Lecture 4: Renal Physiology: Glomerular and tubular function 2 Flashcards Preview

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Flashcards in Lecture 4: Renal Physiology: Glomerular and tubular function 2 Deck (16):

Is the LOH actually an adaptation?

Bird and reptiles of dray lands have LOH --> concentrate their urine --> extract/hold maximum amount of water


What are some quantitative features of urine in regards to the LOH

Concentration: 50 - 1200 mOsm/kg water
- dilute urine when drinking lots of water - concentrates when in desert/drunk
Volume: 0.5 - 20L per day
Note: must always be generating atleast Some urine --> meed to remove nitrogenous waste


What are the different LOH types in the nephron?

1. Short loop
2. Long loop nephrons


What is the functions of tight junctions in relation to the salt gradient?

Tight "tight" junctions are important --> stop sale moving down its gradient --> allows gradient to build outside of cell --> H2O stays inside of urine


Short Loop nephrons Single effect

290 --> 310 mOsm/L (change of 20 mOsm gradient)
Thick ascending limb
1. Na2ClK channel pumps into cell
2. NaKATPase pumps once Na out into ECF at a time --> single effect
3. K recycles back into tubule vis ROMK (Renal Outer Medulla K channel)
4. HYPERtonic ECF
Note: Water tight Tight junctions
Note: NKCC2 is the target of the diuretic Furosemide


Proportion of salt in TAL

1/3 of salt remains in TAL --> transfer of ions still occurs --> allows GFR to remain constant


What drug targets the Na2ClK channel?



Countercurrent Multiplication

TAL pushes salt out into ECF --> Decrease in TAL osmo and Increase in ECF osmolaity --> Water comes out of opposing TDL --> Increased Osmolality inside TDL
1. Fluid w. gradient of salt
2. ECF has salt gradient
- increased salt in interstitium due to transporter
- increased water removed by TDL
- increased salt concentration in TCL due to H2O removal
MULTIPLICATION: stronger and stronger gradient created --> as more and more H2O is removed from TDL of LOH --> Increased osmolality entering the TAL
- Counter current multiplication --> forms NaCl gradient in Outer medulla
Start: Normal Tissue osmolality 300mOsm --> Finish: 600mOsm at bottom of LOH


Where is water extracted from in the outer medulla?

1. Thin Descending Limb
2. Collecting Duct


Where does the water go which is secreted from the tubules into the ECF (in order to avoid volume overload)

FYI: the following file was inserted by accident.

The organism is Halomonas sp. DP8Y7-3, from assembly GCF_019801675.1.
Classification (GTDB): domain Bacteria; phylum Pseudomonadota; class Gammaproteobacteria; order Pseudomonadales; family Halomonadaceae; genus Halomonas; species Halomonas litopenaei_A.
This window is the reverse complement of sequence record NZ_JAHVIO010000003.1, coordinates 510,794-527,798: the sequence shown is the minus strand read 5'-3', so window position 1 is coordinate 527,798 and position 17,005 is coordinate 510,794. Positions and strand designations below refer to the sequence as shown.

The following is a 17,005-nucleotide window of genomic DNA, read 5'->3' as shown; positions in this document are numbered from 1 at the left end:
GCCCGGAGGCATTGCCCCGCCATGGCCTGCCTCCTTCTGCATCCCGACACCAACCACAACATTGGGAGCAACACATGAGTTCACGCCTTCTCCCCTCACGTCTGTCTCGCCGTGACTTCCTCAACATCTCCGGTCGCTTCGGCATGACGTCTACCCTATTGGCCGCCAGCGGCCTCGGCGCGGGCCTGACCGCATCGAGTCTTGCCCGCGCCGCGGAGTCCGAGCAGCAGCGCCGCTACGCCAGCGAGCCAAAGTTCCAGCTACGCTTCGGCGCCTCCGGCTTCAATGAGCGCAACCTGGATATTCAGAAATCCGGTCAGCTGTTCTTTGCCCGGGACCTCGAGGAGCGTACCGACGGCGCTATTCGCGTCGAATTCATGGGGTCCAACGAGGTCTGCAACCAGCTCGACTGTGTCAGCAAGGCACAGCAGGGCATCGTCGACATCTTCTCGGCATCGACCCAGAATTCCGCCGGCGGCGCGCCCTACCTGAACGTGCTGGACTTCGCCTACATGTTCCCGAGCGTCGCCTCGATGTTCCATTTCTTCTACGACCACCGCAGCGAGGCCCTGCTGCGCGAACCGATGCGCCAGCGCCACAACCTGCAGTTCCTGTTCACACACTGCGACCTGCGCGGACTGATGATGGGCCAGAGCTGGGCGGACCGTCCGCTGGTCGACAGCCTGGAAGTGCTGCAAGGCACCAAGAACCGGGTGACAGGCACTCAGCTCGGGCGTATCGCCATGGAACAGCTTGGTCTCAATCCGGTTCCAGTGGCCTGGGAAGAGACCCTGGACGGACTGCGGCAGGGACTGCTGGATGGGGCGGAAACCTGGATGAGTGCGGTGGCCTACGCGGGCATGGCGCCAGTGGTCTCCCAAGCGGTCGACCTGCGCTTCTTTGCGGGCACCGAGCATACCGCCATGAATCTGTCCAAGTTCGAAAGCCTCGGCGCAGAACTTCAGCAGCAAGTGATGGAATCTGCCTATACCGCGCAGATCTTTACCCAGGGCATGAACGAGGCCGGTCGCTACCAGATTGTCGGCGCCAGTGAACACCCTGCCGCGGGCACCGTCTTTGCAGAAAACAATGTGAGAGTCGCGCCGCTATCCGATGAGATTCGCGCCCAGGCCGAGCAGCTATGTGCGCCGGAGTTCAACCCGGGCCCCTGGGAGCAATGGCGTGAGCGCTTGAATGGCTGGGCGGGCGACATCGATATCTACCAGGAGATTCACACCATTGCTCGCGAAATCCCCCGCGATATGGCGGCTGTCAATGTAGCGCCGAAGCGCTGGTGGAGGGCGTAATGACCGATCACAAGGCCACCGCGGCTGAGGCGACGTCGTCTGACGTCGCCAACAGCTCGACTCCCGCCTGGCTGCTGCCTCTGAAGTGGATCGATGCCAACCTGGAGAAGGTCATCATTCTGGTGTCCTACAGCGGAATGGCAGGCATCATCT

Vasa recta (forms parallel rays from near medullary boundary)
- functions via carrying blood in the opposite direction to fluid flow in the tubules --> Countercurrent flow occurs --> avoids "wash out"
- Descending vasa recta = H2O out and Ascending vasa recta = H2O rebasorbed into BV from TDL --> avoids dilution of salt concentration gradient --> Na+ remains concentrated outside of the urinary filtrate --> keeps gradient


What is the main function of the Vasa recta

Vasa recta excrete water in descending limb --> Vasa recta reabsorbs water in its Ascending limb from CD and TDL --> high H2O available for reabsorption --> no large fluid volume in tubules following Na --> No increased blood pressure --> no increased flow rate --> no decreased reabsorption of Na+ --> not "wash out" of urine --> salt can be reabsorbed by TAL --> keeps salt concentration gradient within tubule


When can wash out not be avoided?

Deregulation of Renal Auto-regulation --> increased BP --> dilution/washout of salt --> cannot concentrate urine


What effect does flow rate have on transfer?

Slow blood flow = low transfer
High blood flow = washout => less able to equilibrate Na and H2O (Salt stays in ECF and isnt reabsorbed in TAL)


What occurs at the Early DCT?

apically: NaCl cotransporter
Basolateral: NaKATPase
Water tight tight junctions
- allows NaCl to be taken from urine + water to stay in tubule --> diluting segment (along w. TAL)
NaCl targeted by thiazide diuretics (used to treat hypertension/heart failure)
NaCl mutation --> Glittleman's syndrome --> hypokalemic metabolic alkalosis --> + hypocalciuric and hypomagnesmic


What is a drug that targets NaCl channel in Early DCT

Thiazide diuretics
-treats hypertension and heart failure


What is the mutation of NaCl channel called?

Glitteman's syndrome --> wasting of Na and Cl being peed out
1. hypokalemic metabolic alkalosis
2. hypocalciuric and hypomagnesmic